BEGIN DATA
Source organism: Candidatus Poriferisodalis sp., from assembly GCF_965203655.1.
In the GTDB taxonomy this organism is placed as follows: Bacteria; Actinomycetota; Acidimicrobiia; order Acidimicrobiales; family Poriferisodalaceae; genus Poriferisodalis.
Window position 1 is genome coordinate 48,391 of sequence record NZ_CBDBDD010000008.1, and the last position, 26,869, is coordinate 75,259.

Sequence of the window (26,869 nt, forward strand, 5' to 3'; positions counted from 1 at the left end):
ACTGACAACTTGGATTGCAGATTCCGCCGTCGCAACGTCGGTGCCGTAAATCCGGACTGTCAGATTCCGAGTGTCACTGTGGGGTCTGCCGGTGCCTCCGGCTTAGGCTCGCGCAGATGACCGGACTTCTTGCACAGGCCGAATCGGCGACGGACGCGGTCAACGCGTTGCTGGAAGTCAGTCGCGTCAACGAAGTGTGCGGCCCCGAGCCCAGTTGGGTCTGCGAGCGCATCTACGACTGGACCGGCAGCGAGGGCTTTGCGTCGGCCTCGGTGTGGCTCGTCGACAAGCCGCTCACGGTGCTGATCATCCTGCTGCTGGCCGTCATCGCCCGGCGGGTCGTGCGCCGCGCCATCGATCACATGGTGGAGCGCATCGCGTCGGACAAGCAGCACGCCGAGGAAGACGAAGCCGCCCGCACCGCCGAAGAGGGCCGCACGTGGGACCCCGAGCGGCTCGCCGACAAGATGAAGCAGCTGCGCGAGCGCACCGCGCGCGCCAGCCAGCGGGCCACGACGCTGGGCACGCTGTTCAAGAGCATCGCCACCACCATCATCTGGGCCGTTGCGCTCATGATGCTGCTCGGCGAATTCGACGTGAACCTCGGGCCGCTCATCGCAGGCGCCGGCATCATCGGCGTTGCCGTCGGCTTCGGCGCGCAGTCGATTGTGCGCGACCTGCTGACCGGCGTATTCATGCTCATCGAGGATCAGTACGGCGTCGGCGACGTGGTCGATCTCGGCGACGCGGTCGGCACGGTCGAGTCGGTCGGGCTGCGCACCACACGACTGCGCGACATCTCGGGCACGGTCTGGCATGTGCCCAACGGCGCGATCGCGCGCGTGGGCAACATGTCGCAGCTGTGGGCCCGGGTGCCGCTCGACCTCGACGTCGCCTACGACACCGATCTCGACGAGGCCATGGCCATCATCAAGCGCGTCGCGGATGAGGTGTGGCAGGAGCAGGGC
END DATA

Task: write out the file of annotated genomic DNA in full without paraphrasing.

Source organism: Candidatus Poriferisodalis sp., from assembly GCF_965203655.1.
In the GTDB taxonomy this organism is placed as follows: Bacteria; Actinomycetota; Acidimicrobiia; order Acidimicrobiales; family Poriferisodalaceae; genus Poriferisodalis.
Window position 1 is genome coordinate 48,391 of sequence record NZ_CBDBDD010000008.1, and the last position, 26,869, is coordinate 75,259.

Sequence of the window (26,869 nt, forward strand, 5' to 3'; positions counted from 1 at the left end):
ACTGACAACTTGGATTGCAGATTCCGCCGTCGCAACGTCGGTGCCGTAAATCCGGACTGTCAGATTCCGAGTGTCACTGTGGGGTCTGCCGGTGCCTCCGGCTTAGGCTCGCGCAGATGACCGGACTTCTTGCACAGGCCGAATCGGCGACGGACGCGGTCAACGCGTTGCTGGAAGTCAGTCGCGTCAACGAAGTGTGCGGCCCCGAGCCCAGTTGGGTCTGCGAGCGCATCTACGACTGGACCGGCAGCGAGGGCTTTGCGTCGGCCTCGGTGTGGCTCGTCGACAAGCCGCTCACGGTGCTGATCATCCTGCTGCTGGCCGTCATCGCCCGGCGGGTCGTGCGCCGCGCCATCGATCACATGGTGGAGCGCATCGCGTCGGACAAGCAGCACGCCGAGGAAGACGAAGCCGCCCGCACCGCCGAAGAGGGCCGCACGTGGGACCCCGAGCGGCTCGCCGACAAGATGAAGCAGCTGCGCGAGCGCACCGCGCGCGCCAGCCAGCGGGCCACGACGCTGGGCACGCTGTTCAAGAGCATCGCCACCACCATCATCTGGGCCGTTGCGCTCATGATGCTGCTCGGCGAATTCGACGTGAACCTCGGGCCGCTCATCGCAGGCGCCGGCATCATCGGCGTTGCCGTCGGCTTCGGCGCGCAGTCGATTGTGCGCGACCTGCTGACCGGCGTATTCATGCTCATCGAGGATCAGTACGGCGTCGGCGACGTGGTCGATCTCGGCGACGCGGTCGGCACGGTCGAGTCGGTCGGGCTGCGCACCACACGACTGCGCGACATCTCGGGCACGGTCTGGCATGTGCCCAACGGCGCGATCGCGCGCGTGGGCAACATGTCGCAGCTGTGGGCCCGGGTGCCGCTCGACCTCGACGTCGCCTACGACACCGATCTCGACGAGGCCATGGCCATCATCAAGCGCGTCGCGGATGAGGTGTGGCAGGAGCAGGGC